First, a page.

My parents’ yard is darn near a scene straight out of “Bambi.” Located in an urban environment, it sits on two acres and is filled with trees, shade and bustling wildlife. You can hear birds singing and the squirrels making whatever that sound is they make to each other. It would be an all-out urban oasis — if it weren’t for those noisy neighbors. So what can we do about that? While we can’t choose our neighbors, we can choose our plants.

Leaves and branches planted as a hedge absorb sound. The larger the leaf, the more sound that is controlled. Think plants like osmanthus, evergreen viburnums, aucuba or camellia. Grasses like miscanthus help too. With their graceful movement, the sound they make in a breeze can be likened to soft waves from the ocean. Speaking of water, it wouldn’t hurt to add a small fountain underneath a window where you frequently sit. The trickling sound will help alleviate other noises entering your home. 

Placing a shrub here or there just won’t do the trick. Add plants that will grow to the height where you can no longer see the noisemakers. You are planting a screen, a thick green curtain if you will. Jedi mind tricks work, even in the landscape. If you can’t see it, then the sound won’t be as obtrusive.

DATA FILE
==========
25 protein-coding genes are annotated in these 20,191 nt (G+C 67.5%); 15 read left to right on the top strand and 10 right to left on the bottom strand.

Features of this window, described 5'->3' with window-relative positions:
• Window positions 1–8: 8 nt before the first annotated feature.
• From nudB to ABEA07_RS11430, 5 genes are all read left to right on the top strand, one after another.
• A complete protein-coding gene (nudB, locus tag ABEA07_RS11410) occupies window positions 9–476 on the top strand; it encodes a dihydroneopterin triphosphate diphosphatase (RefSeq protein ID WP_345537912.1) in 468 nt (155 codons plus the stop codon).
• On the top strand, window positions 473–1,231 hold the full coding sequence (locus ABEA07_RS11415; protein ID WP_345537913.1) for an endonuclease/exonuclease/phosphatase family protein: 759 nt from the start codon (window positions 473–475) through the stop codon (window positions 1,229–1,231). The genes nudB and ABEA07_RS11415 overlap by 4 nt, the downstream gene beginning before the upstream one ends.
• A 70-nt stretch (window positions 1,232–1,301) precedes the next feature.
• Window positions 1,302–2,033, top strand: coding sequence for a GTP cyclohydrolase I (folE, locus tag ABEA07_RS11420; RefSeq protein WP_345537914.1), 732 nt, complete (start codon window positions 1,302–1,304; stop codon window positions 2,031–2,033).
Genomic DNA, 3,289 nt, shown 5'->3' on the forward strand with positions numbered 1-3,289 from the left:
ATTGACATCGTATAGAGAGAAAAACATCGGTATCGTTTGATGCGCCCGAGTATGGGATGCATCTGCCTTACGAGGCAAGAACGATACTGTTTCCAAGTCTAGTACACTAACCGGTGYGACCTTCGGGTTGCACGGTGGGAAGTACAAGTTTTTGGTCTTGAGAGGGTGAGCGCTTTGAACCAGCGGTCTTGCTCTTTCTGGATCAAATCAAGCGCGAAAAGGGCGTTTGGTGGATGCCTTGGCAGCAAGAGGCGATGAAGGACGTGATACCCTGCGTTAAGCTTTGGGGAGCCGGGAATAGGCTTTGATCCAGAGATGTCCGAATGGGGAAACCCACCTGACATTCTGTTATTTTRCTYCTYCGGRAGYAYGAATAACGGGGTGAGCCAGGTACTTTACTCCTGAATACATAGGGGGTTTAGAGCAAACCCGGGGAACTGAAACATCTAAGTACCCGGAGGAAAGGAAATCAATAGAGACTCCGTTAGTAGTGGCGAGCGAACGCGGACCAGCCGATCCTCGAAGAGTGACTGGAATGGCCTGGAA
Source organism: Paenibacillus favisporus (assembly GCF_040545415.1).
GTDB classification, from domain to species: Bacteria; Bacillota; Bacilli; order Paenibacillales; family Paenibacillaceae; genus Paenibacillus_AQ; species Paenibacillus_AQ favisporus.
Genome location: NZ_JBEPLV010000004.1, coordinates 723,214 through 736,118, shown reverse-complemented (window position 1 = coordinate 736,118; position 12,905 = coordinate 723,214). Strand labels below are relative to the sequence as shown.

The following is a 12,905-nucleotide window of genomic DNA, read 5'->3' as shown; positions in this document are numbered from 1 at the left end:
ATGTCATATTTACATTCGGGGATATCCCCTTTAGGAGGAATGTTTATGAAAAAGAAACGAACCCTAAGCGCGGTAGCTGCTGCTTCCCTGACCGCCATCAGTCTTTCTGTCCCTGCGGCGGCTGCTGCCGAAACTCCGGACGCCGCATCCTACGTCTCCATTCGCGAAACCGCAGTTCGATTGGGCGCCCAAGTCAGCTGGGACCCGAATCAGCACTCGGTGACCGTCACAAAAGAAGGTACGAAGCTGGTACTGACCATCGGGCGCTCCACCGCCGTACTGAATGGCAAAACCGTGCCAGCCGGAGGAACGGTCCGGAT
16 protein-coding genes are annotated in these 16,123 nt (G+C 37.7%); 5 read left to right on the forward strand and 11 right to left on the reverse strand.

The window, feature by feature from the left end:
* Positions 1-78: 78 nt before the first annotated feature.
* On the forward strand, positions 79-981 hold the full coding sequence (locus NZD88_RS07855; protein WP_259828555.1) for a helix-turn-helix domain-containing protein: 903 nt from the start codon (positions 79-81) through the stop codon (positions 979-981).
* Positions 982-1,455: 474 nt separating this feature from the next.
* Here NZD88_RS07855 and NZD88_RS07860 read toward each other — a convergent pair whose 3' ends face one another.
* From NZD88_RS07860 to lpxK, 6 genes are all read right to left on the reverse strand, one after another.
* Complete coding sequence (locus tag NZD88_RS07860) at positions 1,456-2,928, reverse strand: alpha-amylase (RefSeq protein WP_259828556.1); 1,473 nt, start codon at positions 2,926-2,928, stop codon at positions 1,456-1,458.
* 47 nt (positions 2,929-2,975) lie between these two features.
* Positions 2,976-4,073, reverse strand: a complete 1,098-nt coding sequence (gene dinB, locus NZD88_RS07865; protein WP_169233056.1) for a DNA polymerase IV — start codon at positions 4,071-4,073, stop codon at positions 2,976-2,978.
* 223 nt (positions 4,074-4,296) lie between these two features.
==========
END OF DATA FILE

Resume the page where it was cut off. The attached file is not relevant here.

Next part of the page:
Avoid small-leaved shrubs as a deterrent between you and the neighbors. Because of their leaf size, sound will travel right through those babies. 

If you do use a plant like this, say an arborvitae, be sure to layer them in with a bigger leafed shrubs. And when I say layer, I really mean it. Leave no gaps in the planting. This gives the noise a reason to travel (and your rowdy neighbors a reason to spy).

Abra Lee is a horticulturist extraordinaire and unapologetically passionate about all things gardening. You can follow her on Facebook, Instagram, and Twitter @conquerthesoil.

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